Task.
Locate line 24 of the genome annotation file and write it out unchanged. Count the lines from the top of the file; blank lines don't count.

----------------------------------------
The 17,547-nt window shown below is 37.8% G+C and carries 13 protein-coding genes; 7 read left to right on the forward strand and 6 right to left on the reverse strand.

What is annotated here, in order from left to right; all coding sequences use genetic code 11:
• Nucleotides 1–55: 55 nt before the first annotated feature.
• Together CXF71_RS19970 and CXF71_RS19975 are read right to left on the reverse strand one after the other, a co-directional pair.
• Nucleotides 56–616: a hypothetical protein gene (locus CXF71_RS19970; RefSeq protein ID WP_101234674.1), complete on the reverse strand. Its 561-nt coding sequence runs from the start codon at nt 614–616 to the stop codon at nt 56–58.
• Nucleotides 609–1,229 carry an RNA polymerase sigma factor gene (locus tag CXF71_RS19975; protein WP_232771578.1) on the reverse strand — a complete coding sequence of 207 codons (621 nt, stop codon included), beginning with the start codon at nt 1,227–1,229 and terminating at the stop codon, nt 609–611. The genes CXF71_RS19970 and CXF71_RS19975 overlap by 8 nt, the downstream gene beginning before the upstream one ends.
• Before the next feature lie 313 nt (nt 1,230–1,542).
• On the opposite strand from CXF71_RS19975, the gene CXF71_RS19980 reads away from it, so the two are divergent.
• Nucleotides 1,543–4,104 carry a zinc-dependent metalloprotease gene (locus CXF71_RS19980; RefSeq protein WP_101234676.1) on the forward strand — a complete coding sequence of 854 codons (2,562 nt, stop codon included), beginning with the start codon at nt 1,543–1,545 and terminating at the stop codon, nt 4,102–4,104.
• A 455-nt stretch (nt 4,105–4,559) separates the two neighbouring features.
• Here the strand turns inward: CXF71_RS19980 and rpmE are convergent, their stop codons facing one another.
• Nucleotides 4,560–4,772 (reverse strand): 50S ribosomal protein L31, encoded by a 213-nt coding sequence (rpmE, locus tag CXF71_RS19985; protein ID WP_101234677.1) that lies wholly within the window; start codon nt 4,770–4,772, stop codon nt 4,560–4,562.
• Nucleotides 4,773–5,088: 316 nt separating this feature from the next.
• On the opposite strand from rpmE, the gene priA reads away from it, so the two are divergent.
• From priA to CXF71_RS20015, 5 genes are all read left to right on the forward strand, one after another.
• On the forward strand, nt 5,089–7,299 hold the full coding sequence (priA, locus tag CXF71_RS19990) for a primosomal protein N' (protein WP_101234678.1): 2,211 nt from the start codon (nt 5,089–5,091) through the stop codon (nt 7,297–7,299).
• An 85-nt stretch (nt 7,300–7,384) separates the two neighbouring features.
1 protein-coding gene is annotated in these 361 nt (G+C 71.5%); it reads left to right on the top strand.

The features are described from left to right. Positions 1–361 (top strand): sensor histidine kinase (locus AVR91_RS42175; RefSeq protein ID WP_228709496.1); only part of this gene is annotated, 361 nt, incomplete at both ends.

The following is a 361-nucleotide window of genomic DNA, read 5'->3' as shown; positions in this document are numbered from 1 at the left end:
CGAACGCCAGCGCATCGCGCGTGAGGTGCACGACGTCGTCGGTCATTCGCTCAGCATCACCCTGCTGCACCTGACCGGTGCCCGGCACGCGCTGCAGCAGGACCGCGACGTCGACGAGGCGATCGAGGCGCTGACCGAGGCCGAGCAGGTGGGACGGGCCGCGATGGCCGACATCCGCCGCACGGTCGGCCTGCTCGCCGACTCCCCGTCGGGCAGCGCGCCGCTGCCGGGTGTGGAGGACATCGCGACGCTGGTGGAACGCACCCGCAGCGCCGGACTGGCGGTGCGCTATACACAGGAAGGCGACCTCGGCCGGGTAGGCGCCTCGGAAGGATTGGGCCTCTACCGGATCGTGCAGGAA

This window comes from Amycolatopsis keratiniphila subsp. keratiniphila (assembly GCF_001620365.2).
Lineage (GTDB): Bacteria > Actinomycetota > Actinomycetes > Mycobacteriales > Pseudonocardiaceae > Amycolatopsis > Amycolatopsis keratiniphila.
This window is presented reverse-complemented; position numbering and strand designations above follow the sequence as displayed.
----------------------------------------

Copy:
This window is presented reverse-complemented; position numbering and strand designations above follow the sequence as displayed.